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Thursday, September 14, 2017

The ASEAN Economic Cooperation (AEC) and its New Opportunities

                                                                                                             Jack Huang

     AEC, also known as ASEAN Economic Cooperation, was adopted to enhance trade development, economic growth and the concept of free market within the region. By integrating into a more closely community, it is believed that the stability and fundamental prosperity can be achieved in the future years. Indeed, according to the ASEAN Vision 2020[1], ASEAN nations would like have comprehensively free movement of goods, services, investment, skilled labour and capital by 2020. By doing so, the 600 millions population and 4.5 millions square kilometers area will be considered as a single market with increasing supply and demand. Thus, it is essential to understand both opportunities and challenges in this regional partnership[2].


Figure 1: The member states of AEC.




 

 

 

 
 
 
 
                                            Source: The World Economic Forum.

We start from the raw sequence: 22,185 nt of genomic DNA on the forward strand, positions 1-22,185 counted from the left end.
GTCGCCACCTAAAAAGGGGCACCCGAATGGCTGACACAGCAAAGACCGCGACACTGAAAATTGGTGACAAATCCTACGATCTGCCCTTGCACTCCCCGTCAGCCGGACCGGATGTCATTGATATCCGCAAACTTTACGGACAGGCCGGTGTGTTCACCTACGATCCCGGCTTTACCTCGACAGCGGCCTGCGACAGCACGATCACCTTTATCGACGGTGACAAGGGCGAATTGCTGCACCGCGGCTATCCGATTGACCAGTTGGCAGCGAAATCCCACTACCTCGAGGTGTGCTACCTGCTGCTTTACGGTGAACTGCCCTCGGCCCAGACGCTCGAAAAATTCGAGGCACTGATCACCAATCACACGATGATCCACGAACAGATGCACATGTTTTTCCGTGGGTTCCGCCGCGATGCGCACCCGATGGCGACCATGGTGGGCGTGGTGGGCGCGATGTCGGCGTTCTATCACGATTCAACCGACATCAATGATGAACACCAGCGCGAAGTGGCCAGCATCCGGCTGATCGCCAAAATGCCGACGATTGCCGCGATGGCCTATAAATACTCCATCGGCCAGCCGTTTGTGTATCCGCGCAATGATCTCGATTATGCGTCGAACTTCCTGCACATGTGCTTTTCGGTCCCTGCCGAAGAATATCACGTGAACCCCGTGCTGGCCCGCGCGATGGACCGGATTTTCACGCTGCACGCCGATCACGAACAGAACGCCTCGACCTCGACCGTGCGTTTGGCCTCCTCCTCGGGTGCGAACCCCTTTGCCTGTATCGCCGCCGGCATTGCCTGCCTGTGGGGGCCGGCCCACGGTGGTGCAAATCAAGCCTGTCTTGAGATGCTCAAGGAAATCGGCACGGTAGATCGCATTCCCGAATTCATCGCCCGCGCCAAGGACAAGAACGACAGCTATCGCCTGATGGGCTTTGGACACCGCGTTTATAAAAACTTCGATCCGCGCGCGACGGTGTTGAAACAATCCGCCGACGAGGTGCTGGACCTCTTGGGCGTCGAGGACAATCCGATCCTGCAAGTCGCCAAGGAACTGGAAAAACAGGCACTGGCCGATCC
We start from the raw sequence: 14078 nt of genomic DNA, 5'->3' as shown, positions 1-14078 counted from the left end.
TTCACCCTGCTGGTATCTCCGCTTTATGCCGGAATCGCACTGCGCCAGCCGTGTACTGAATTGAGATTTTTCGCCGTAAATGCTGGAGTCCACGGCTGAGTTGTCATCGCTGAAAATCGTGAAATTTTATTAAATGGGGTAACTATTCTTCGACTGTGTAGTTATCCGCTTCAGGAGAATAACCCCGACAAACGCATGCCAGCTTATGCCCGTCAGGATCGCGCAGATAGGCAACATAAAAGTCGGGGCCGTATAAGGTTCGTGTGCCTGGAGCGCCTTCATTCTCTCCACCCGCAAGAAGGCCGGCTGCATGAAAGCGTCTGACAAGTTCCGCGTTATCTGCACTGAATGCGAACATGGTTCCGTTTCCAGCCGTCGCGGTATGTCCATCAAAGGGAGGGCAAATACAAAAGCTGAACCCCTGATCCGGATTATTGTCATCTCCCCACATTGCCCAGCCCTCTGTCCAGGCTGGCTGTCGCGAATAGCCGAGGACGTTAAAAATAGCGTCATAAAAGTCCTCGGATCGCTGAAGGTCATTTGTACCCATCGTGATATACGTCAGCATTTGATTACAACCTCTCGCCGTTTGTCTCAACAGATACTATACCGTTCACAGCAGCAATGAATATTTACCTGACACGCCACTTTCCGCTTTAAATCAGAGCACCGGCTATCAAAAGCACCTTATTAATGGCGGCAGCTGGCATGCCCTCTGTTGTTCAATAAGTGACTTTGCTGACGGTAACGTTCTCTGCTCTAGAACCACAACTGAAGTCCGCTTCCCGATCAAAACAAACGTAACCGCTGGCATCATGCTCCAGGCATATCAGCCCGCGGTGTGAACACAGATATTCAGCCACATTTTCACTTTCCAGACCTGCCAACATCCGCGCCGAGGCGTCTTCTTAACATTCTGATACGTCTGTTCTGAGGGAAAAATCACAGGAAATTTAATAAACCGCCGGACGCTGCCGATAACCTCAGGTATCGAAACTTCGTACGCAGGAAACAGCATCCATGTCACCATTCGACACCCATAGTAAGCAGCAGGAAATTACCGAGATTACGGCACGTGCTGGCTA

Since the lack of progress of WTO negotiation, more and more bilateral / multilateral free trade agreements have been approved between economics. The recent trend targets a new era that the global economic integration has been shifted from world-level participation to the regional integration. Such as TPP, RECP or ‘one-belt-one-road’ program have implemented their own ambitions and tried to reshape regional trade rules, in particularly, the Southeast Asia becomes a place that everyone would like to join the competition.


 
     As a region, ASEAN has implemented its export-oriented policy for a long time. By leveraging its competitive advantages (cheap workforce and raw materials), ASEAN countries play an important role in Asian/global supply chain. Furthermore, the region also provides relatively cheap labours and abundant resources attracting foreign investment. In early stage, such as automobile, manufacturing, textile or machinery, etc. can be found as major industries in many countries. The export processing zones (EPZ) have been designed to service and engage these factories producing in the region and selling to the foreign markets. Thereafter, the export-led growth contributes a lot in GDP per capita and many other tangible benefits to ASEAN people.